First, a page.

Rafale Deal: A-G Urges Supreme Court To Remove Leaked Pages From Review Plea, Admits To 'Mistake' In Filing CAG Report
File image of Rafale fighter jet (Photo Credits: dassaultaviation.com)

New Delhi, March 14: In a latest twist of events, the Attorney General KK Venugopal on Thursday urged the Supreme Court to remove the leaked pages from the review plea in the controversial Rafale deal case. Venugopal also asked the bench to remove the leaked pages from the CAG report stating that the government claims privilege over these documents.

Though the AG said that the leaked pages are related with the national security and urged that the Right to Information should not be applicable to these ‘secret’ documents, the Supreme Court said that RTI may apply for sensitive information in the apex court. Rafale Secret Documents 'Jeopardise National Security': Centre in Affidavit to Supreme Court. 

As Venugopal cited the national security to protect the leaked pages and stated that RTI should not be applied to it, Justice KM Joseph stressed on RTI jurisprudence and its effect on disclosure of information which used to be withheld earlier on the grounds of security of State.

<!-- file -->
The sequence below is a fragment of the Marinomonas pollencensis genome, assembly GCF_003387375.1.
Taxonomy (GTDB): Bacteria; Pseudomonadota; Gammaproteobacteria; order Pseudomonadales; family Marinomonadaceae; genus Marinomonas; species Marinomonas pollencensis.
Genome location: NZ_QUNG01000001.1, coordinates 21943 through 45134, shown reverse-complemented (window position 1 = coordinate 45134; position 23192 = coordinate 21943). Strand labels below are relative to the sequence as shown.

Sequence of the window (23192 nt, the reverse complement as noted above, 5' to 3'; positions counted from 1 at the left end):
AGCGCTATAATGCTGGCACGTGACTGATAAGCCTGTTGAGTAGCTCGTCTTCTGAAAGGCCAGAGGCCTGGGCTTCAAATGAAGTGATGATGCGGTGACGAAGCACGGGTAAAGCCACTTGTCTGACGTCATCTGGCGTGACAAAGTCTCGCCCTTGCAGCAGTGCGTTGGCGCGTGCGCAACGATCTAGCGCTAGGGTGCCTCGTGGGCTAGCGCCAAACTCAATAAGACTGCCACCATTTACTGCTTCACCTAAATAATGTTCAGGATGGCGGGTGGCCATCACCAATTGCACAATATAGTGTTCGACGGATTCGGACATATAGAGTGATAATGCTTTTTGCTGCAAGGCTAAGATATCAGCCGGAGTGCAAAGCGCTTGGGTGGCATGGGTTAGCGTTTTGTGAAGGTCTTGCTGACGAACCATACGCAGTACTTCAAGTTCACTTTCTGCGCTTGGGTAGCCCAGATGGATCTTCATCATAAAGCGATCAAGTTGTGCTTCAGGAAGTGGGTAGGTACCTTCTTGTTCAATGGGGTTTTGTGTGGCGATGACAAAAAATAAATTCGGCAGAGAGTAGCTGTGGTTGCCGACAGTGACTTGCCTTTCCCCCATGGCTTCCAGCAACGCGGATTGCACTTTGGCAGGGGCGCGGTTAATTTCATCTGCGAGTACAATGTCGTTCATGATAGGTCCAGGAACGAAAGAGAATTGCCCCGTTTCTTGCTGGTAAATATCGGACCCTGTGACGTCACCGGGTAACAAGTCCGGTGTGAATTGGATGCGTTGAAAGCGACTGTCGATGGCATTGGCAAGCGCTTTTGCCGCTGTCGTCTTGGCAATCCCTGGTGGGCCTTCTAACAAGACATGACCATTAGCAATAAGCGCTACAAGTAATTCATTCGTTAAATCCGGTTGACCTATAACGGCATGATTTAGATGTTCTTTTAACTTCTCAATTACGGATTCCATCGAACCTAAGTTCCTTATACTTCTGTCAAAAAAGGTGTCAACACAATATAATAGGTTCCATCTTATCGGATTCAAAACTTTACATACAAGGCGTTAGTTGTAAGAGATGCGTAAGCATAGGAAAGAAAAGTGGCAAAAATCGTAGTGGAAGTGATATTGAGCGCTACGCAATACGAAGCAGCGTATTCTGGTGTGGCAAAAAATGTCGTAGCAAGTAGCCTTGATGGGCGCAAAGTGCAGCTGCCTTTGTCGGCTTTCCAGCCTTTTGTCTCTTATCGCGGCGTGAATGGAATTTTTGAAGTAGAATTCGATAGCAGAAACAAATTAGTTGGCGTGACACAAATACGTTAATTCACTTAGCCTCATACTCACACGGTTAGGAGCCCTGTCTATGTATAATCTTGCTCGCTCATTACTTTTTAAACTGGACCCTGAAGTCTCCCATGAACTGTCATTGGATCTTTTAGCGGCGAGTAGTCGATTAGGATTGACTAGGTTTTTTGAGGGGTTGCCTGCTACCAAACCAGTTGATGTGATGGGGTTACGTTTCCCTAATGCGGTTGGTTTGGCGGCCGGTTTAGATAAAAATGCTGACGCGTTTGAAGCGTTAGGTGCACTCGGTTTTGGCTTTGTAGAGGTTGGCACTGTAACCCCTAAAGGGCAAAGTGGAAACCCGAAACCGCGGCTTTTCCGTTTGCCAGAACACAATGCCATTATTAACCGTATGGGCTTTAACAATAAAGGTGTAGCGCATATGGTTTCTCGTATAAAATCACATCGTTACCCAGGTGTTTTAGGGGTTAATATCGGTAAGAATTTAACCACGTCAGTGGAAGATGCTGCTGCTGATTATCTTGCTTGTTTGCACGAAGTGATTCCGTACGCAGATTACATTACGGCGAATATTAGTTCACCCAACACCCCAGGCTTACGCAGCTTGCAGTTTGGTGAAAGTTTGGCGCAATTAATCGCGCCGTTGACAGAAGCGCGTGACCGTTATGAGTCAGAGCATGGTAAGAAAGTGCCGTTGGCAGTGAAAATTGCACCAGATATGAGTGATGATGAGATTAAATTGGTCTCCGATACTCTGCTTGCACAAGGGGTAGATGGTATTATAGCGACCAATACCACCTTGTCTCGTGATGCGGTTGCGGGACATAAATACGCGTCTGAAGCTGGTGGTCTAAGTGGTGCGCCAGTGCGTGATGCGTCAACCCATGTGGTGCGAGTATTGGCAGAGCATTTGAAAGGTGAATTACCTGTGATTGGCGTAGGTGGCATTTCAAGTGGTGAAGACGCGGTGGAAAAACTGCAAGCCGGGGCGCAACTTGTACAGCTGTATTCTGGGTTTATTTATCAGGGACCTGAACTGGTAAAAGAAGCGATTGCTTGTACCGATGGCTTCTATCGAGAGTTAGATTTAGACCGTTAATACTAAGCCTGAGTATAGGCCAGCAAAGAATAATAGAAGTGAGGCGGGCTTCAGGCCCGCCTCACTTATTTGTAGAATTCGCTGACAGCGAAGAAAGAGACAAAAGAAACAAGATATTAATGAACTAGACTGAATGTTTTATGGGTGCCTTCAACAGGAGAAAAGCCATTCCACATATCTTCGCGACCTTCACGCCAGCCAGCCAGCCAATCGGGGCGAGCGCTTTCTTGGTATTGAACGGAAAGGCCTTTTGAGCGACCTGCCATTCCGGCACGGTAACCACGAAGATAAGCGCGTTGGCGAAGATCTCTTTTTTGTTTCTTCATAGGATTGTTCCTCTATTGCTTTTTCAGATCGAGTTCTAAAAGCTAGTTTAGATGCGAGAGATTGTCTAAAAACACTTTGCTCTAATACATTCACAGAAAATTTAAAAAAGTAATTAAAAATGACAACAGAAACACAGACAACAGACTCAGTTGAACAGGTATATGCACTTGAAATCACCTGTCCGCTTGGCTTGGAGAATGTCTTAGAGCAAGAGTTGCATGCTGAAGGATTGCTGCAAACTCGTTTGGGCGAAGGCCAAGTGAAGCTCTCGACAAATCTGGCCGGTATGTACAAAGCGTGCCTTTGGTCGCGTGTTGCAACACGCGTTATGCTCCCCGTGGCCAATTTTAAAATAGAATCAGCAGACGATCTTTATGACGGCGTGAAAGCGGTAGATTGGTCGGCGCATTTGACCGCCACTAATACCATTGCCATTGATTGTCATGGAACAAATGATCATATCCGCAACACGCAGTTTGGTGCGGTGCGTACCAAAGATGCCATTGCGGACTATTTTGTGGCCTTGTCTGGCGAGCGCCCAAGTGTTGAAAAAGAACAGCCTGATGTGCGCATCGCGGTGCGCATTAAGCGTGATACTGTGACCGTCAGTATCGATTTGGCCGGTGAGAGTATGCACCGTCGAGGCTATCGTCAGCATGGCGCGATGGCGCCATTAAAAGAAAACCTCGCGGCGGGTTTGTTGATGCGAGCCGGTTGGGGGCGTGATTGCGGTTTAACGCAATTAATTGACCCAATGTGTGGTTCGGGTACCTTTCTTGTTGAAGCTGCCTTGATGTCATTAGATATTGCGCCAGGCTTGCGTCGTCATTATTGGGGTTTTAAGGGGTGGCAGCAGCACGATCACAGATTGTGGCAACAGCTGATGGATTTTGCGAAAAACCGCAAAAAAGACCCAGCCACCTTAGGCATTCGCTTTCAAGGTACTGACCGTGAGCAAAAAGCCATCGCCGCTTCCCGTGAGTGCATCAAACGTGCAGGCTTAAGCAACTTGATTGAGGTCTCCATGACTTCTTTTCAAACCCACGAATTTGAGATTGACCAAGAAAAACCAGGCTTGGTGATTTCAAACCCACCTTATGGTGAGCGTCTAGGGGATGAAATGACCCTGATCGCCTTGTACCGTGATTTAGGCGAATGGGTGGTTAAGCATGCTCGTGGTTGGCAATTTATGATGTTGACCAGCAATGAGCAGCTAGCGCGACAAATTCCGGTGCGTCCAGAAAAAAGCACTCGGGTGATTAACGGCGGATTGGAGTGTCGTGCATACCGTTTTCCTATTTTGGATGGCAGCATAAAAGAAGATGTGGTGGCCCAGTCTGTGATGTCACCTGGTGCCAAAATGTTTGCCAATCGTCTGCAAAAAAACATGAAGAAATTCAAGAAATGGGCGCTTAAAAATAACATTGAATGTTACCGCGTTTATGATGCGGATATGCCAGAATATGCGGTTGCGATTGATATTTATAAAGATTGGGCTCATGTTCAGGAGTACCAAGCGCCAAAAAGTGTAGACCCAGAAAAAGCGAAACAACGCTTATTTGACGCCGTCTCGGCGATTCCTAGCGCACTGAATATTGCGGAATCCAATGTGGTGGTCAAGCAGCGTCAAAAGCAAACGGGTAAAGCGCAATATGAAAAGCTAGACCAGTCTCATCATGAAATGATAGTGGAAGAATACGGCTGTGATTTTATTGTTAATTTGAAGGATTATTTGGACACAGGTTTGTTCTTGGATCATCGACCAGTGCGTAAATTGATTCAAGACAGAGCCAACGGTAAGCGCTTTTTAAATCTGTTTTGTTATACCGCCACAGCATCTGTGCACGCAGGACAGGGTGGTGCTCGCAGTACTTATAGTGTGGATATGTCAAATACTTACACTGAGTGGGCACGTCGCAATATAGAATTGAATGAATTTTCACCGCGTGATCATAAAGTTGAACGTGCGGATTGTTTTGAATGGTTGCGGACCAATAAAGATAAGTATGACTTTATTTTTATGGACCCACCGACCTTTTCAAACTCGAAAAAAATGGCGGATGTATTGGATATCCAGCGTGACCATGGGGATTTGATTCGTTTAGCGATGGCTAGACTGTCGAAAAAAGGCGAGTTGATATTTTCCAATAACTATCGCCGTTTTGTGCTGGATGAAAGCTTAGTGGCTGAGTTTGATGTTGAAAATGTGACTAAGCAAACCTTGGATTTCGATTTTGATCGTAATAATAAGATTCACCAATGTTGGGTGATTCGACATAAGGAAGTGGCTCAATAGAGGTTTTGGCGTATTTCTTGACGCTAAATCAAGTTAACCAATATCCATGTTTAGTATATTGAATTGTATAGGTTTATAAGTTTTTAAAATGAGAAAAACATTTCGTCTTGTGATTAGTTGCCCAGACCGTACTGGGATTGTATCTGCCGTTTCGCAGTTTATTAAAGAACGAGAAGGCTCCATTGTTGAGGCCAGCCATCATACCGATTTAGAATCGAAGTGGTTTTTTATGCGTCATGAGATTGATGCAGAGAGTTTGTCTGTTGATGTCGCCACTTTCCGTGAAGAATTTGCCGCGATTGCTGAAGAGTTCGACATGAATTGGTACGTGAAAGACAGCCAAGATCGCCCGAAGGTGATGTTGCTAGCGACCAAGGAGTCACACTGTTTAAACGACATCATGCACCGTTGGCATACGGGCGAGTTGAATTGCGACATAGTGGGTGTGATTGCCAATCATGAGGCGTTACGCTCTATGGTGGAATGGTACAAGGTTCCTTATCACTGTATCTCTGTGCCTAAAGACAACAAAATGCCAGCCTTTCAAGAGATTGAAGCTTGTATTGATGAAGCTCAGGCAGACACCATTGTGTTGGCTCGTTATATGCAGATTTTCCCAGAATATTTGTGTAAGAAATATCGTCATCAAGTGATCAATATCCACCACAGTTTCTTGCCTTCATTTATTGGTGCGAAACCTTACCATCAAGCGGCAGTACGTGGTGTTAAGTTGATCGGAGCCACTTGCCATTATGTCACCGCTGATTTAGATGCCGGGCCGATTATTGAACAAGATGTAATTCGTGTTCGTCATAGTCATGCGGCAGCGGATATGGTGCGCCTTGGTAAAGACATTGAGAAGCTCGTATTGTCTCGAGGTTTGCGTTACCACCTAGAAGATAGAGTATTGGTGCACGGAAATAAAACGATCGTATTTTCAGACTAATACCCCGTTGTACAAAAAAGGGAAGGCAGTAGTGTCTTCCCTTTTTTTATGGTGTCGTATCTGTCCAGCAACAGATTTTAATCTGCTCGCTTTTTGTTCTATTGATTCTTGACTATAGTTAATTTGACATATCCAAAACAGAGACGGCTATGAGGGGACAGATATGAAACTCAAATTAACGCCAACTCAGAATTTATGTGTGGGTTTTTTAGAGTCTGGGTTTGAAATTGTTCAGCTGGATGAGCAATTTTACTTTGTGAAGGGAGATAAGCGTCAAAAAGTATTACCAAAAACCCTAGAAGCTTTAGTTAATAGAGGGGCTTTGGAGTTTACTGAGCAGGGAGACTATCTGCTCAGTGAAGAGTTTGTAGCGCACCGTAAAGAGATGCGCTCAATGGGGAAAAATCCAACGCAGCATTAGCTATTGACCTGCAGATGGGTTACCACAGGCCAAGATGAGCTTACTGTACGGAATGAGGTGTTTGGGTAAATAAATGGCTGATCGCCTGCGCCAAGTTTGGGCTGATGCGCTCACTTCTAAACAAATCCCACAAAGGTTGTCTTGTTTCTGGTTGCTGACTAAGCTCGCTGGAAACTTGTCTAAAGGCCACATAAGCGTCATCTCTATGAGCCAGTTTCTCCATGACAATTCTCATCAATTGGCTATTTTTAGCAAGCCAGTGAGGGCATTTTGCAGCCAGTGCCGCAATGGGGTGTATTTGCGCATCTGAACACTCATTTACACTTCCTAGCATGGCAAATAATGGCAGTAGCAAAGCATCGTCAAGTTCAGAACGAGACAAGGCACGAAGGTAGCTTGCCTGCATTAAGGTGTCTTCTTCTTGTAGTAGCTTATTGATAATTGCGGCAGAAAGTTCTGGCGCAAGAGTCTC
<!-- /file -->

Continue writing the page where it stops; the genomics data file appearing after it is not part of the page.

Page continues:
Asked by the SC on ‘what privilege does the AG claim when these documents have already been produced in court?’ AG said, “They have produced it after stealing it. State documents can't be published without explicit permission.” Venugopal even stated Section 123 of Indian Evidence Act to stating his claims on national security.

When Venugopal cited the ‘Section 123 of Indian Evidence Act’ to protect these documents, senior advocate Prashant Bhushan said, “The objection by Centre against disclosure of documents is malafide; the purpose of this objection is not to protect national security or defence secrets.” Adding on, he said, “These documents are already in public domain.”

Bhushan in his arguments had stated, "From time to time, Government itself has leaked these documents to friendly media like leak of file notings of Raksha Mantri. In this case, the documents in question have already been disclosed and are already in public domain."

The government has, so far, dismissed the Opposition's demand to conduct an investigation. It has, instead, charged a section of the political spectrum and civil societies of creating obstacles in the procurement of arms.